The best triathlon training does teach us this important skill of resilience- that we can block out pain, block out discomfort and get the session done.
As we develop as athletes though we need to learn to distinguish when it is a normal human feeling of “I just don’t feel like it” and we make ourselves leave the comfortable bed, go training anyway and feel amazing afterwards.
Or when it is actually a feeling of “I have felt run down for 3 weeks now, I have not scheduled enough rest in my programme, I need to adjust the schedule and add an extra rest day”.
Maybe on the rest day- you do 30 minute stretching programme that you don’t normally make time for.
Or you book a sports massage to loosen off all the knots that develop in muscles over time.
There are no hard and fast rules for this.
There is no formula.
We must listen to our body, make adjustments to our training plan, our nutrition, our mind set or our lifestyle and then continue. This is training smart.
Training programmes that you download are only guides- to give you an idea of the volumes and frequency of each discipline.
You must gradually make adjustments for yourself to eventually determine the best triathlon training plan for you.
It depends on how much baseline fitness you already have.
It depends on whether you have swum, cycled on run your whole life and now you are just putting them together. Or for some people one of these skills will be completely new.
This causes a lot of stress in both the body and brain. Imagine if you are an ace cyclist and a good runner. But you are learning to swim.
It is incredibly stressful knowing you are super fit and yet after 50 metres of swimming you have to stop because you are gasping for breath.
You look up and see a bunch of 9 year old girls whizzing up and down the pool putting out times you can barely dream of!
It is easy to get angry and swim harder. The problem is though unless you have taken the time to learn good technique- you will likely get an injury in your shoulder and then need 6 weeks off training.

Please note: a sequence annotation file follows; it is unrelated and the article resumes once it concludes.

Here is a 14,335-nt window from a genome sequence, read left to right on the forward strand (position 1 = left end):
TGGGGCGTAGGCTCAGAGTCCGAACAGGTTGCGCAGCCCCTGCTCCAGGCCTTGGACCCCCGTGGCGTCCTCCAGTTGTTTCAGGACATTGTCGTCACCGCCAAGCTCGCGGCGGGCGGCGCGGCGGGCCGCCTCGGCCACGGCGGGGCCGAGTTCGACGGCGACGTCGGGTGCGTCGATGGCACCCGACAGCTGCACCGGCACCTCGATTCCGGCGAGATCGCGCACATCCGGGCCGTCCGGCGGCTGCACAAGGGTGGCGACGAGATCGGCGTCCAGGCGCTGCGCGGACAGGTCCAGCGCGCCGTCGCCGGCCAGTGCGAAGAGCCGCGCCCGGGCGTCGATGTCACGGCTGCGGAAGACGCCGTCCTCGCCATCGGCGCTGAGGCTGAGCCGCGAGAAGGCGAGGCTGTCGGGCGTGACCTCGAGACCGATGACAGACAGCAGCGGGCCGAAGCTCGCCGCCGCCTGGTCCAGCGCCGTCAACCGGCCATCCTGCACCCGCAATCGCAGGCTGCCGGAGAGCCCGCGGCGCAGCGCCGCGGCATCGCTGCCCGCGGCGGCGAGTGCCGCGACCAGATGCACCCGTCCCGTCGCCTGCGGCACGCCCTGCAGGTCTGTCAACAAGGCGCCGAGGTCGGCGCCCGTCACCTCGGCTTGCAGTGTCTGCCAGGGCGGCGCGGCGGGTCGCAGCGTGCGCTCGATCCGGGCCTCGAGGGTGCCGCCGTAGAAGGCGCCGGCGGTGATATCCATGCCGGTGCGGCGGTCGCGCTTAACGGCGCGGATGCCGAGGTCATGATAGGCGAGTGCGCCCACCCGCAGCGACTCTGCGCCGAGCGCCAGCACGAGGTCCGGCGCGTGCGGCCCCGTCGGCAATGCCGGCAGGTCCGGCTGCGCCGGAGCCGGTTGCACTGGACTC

Instead listen to your body- learn to “feel” the water. Watch good swimmers and try to mimic their action.
Remember strength comes through relaxation. The best swimmers look like they are hardly trying.
It depends on whether your work is under control and not too taxing or whether you hate your job and are fighting with your colleagues and boss.
It might be you have a deadline coming up and have to do a few all-nighters to make it happen. Well sometimes you will need to take a few days off training. It is not the end of the world and may give your body a well-needed break.
Use your training journal to note down how you are feeling BEFORE a training session, DURING and AFTER.
This is a good practice to get into early so you can track your progress and notice any patterns.
It will allow you to be objective and make adjustments in your training plan before disaster strikes.
Much better to have 2 days off training, than push yourself and be struck down with a virus and need 3 months off.
It depends on if your diet is amazing all the time filled with distilled water and packed with anti oxidants or whether it is very average- full of processed chemicals, sugary drinks and sludge.